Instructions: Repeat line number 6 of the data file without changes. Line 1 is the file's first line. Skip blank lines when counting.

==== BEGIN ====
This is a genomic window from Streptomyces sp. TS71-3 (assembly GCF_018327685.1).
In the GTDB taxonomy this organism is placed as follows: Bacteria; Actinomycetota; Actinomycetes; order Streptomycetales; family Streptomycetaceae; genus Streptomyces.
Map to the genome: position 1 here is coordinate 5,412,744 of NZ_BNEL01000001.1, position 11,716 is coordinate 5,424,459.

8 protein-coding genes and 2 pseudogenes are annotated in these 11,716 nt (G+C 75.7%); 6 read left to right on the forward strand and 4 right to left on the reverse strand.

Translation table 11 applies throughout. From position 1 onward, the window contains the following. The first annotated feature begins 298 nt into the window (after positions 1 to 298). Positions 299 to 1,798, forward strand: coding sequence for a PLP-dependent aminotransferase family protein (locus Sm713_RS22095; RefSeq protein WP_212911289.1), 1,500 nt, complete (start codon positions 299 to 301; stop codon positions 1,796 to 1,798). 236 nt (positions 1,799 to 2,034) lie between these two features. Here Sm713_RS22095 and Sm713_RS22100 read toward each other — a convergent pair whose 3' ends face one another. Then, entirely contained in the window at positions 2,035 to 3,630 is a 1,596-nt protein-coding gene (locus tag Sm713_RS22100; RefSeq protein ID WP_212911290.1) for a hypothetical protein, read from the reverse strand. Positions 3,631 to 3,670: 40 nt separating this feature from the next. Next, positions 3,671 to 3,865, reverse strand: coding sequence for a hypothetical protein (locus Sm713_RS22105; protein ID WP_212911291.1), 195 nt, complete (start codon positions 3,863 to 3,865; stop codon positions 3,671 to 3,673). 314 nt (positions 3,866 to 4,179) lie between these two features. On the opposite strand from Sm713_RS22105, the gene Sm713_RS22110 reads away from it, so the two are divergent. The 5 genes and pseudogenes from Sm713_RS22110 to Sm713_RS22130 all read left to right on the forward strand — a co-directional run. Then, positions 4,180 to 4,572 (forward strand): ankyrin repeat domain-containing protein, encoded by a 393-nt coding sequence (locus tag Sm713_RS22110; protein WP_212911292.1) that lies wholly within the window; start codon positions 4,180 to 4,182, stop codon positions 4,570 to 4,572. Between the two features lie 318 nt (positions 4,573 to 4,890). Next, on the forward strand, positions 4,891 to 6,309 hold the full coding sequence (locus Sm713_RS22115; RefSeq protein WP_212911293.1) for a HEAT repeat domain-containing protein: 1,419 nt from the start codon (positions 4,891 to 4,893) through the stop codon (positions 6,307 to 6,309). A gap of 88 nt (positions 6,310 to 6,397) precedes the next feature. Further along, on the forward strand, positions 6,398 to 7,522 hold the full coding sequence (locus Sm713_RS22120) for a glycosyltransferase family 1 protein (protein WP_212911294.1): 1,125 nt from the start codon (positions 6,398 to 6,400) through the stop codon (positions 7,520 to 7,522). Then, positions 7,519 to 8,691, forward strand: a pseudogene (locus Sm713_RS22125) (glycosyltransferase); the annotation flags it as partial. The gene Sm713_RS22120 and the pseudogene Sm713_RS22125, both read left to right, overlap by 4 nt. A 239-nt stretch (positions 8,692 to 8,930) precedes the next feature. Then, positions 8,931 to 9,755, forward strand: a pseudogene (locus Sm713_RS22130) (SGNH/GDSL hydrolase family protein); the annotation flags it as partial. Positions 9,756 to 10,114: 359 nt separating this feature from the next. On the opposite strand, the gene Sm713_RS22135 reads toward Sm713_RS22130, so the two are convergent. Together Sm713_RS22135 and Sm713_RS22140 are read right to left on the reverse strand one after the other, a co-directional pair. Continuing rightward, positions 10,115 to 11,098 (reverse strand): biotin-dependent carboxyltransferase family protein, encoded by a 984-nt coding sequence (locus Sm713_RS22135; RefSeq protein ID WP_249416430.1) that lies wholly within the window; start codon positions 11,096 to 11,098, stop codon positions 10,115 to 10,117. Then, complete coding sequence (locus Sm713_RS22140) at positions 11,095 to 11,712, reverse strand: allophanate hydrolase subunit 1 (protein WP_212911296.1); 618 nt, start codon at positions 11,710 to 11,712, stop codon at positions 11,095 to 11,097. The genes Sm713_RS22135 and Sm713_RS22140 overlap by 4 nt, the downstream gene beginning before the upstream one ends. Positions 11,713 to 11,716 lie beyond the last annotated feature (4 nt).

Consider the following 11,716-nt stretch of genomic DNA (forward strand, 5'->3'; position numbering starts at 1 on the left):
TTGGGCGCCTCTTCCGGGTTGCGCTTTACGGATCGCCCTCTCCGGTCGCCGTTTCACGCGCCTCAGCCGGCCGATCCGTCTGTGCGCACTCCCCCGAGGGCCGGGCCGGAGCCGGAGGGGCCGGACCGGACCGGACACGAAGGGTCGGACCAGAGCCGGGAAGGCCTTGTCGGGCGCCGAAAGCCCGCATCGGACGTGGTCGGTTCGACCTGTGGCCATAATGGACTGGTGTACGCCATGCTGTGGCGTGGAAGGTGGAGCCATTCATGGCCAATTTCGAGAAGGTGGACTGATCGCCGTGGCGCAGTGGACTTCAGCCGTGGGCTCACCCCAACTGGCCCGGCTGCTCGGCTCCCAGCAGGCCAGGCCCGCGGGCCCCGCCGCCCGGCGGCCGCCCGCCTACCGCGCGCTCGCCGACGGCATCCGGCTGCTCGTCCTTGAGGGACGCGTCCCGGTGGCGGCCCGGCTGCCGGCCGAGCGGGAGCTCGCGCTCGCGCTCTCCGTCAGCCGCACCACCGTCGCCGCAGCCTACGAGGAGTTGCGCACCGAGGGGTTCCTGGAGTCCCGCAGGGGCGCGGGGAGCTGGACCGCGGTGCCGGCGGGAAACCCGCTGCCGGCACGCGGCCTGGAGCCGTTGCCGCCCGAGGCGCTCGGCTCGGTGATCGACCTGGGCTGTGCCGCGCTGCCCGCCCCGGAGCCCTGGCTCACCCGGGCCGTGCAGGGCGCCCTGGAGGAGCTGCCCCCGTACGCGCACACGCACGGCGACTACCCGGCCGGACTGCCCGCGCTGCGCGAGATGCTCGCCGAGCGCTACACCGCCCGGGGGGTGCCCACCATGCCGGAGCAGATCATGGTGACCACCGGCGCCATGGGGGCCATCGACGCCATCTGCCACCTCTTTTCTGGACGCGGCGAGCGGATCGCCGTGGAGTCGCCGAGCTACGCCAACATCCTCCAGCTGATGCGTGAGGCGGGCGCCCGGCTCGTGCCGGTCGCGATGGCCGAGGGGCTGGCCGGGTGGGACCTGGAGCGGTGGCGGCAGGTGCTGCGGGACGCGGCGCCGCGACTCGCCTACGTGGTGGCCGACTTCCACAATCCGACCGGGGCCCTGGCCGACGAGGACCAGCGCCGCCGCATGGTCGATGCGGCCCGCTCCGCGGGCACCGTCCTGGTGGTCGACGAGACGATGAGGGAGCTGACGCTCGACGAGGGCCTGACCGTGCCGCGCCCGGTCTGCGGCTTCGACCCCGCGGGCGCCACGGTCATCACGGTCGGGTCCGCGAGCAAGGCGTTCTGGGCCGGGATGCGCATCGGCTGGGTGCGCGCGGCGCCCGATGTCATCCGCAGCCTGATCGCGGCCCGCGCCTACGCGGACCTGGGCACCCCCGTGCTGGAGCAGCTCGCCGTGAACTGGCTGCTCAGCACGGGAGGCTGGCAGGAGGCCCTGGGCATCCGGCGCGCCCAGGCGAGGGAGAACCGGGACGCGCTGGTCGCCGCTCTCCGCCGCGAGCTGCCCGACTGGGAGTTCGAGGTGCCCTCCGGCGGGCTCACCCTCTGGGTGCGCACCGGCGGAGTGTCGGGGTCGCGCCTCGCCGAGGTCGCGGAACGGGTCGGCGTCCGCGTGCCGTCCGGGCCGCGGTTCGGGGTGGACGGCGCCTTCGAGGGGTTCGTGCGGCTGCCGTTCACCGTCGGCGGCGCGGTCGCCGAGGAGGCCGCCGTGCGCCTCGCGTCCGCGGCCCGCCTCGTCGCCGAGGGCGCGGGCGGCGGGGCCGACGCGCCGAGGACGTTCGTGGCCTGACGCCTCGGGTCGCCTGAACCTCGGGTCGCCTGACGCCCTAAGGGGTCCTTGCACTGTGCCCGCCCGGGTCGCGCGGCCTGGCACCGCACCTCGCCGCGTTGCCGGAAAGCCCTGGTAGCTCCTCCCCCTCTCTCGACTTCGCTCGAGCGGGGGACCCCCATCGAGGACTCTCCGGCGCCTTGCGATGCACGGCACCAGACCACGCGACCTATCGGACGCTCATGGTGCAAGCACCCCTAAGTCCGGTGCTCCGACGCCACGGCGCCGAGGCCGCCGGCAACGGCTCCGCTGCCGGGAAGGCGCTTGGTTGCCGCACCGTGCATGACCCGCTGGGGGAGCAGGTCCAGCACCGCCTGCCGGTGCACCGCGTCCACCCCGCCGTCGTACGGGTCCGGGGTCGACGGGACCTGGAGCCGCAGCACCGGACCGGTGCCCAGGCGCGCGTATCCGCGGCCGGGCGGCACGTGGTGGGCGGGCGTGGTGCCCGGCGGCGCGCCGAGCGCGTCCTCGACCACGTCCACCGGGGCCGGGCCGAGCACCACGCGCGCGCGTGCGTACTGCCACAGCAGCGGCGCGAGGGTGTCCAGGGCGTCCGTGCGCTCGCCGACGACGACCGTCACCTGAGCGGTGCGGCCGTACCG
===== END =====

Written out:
Consider the following 11,716-nt stretch of genomic DNA (forward strand, 5'->3'; position numbering starts at 1 on the left):